“What you set the timer for?” He asked.
“Well, I have a secret.” I said. “You wanna know?”
“You wanna know?” I asked, trying to build suspense, while simultaneously working out the story in my head.
“WHAT’S THE TIMER FOR?”
I crouched down.
“Monkey, look!” I pointed at all the toys on the floor. “You see all of those toys? There are lots and lots of them, aren’t there?”
“Yeah, there are lotsa toys.” He said.
“Well, they’re all really naughty toys.”
“Why are they naughty?”
“Because they aren’t where they belong! They won’t listen and go back to where they’re supposed to be, in their toy chest and boxes in the playroom. And that’s very, very naughty, when the toys don’t listen – but I don’t think they understand that they’re being naughty! And you know what?”
“If they keep being naughty, they’re going to have to get a time out and go away for a really long time to think about why they’re naughty. So look here.” I pointed at the timer. “The timer is set for FIFTEEN minutes. When the timer beeps, any toys that aren’t where they belong are going to have to go into time out, and they they’ll be really really sad. They won’t get to play with Monkey anymore, and that’ll make them cry, like baby sister.”
Baby sister inserted an appropriate wail.
“So you have to help them!” I continued. “You have to hurry hurry and pick up all of the toys and put them where they belong, so they won’t get a time out and be sad. Hurry hurry!”
I have never seen the Monkey Boy pick up toys so fast.
Cleaning, which is usually punctuated with whines of “but I need you to heeeeeeeelp me! Bobbbbbbiiiiiii, you have to HEEEELP MEEEEEE!”, was instead carried out with cries of “Oh no, we have to hurry hurry! Hurry hurry!”
In fifteen minutes flat, every toy was out of the living room, kitchen, and dining room, and all of the toys in the playroom were put into their boxes.
I did help, but only to gather toys from the less obvious locations and to round up the books, which belonged somewhere else entirely.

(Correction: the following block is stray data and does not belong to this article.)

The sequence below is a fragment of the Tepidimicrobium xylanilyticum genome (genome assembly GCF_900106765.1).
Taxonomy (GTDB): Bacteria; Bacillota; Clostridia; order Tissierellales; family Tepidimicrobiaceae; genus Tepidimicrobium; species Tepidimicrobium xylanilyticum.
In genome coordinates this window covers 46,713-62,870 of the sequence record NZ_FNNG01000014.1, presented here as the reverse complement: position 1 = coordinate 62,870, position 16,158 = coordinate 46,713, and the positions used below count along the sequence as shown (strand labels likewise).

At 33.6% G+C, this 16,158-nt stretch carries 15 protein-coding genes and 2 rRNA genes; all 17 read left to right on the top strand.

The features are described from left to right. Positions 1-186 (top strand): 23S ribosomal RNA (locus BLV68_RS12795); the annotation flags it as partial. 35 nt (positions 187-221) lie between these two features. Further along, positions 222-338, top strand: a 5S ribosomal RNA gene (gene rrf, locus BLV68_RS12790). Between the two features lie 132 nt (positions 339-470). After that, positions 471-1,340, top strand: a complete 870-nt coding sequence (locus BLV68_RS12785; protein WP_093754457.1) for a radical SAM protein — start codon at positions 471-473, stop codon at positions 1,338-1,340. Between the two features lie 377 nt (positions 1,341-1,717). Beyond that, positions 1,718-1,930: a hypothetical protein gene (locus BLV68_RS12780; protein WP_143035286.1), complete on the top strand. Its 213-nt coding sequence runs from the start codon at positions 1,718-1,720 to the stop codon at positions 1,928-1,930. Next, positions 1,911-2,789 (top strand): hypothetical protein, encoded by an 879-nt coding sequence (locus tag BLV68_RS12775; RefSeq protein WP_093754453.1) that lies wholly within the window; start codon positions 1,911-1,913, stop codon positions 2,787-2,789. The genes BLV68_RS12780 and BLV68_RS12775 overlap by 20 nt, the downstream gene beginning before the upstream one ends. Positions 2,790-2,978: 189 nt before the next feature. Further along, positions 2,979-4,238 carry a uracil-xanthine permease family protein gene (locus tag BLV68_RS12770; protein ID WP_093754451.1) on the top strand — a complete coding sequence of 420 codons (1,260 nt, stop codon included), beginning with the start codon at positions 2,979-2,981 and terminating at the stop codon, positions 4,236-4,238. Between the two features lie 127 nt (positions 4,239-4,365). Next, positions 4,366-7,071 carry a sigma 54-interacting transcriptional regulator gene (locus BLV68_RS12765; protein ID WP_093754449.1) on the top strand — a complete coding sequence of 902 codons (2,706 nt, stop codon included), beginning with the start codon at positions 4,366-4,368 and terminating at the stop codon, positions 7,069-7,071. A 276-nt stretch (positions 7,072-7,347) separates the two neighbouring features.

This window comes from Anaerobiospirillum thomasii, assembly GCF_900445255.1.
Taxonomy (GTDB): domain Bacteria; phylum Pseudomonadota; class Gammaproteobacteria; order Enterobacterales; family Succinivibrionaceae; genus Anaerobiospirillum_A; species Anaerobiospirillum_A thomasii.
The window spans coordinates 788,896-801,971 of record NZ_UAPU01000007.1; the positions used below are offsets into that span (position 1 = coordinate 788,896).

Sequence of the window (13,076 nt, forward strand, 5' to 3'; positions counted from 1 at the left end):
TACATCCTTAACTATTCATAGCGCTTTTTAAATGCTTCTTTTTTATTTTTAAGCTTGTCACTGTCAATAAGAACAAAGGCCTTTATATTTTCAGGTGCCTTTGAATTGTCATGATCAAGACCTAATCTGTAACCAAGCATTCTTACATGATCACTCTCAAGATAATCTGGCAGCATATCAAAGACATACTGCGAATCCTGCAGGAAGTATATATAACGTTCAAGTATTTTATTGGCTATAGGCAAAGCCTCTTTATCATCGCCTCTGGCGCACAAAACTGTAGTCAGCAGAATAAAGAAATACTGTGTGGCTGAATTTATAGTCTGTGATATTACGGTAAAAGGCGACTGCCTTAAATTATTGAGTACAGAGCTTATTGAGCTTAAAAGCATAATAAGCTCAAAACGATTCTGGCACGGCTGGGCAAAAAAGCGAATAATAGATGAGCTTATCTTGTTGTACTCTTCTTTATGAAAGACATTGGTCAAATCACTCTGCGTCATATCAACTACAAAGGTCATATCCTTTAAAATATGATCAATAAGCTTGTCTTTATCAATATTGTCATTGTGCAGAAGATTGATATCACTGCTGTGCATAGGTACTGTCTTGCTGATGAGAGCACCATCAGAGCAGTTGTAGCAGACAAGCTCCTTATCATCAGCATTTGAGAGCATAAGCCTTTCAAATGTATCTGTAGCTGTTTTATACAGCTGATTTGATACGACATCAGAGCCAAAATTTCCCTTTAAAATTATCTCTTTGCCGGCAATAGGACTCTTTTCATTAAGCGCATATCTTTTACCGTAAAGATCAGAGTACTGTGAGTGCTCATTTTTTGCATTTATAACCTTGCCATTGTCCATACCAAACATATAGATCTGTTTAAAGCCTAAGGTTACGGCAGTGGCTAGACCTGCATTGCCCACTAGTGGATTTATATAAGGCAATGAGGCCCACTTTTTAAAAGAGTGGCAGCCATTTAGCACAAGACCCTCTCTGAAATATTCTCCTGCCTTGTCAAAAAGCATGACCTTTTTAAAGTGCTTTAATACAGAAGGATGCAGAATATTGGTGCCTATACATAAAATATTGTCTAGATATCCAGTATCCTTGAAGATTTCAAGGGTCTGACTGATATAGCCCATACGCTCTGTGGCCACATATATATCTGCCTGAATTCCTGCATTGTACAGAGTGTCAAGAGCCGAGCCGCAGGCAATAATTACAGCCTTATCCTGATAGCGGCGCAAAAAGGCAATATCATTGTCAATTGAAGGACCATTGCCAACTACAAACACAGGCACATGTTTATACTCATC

When the timer beeped, there was much cheering.
I wish I could say that it was the turning around point for our night, but I can’t. The Munchkin Girl continued to scream, unwilling to eat anything but a banana, until I finally gave up and put her to bed. She was OUT in fewer than three songs, which makes me think that she was just overly tired and whatever mystery-torture the Monkey Boy had bestowed upon her was just the straw the broke the camel’s back. I still had to threaten to hang Monkey by his toes when he refused to stop running around upstairs, and we had a rousing argument about the correct pronunciation of “pajamas.” (It’s pa-JAH-mas, dammit.)
He then launched into a soliloquy about Chuggington trains that didn’t end until Daddy got home and took over the bathtime routine. In fact, I don’t think it actually ended there. I just excused myself from it at that point.
Still, thanks to my mother, lies, and manipulation, I got the toys cleaned up. A small success in the midst of many, many hair-pulling moments. And really, in the House of Chaos, small successes are what you shoot for. Anything else is just gravy.
Monkey Boy: 0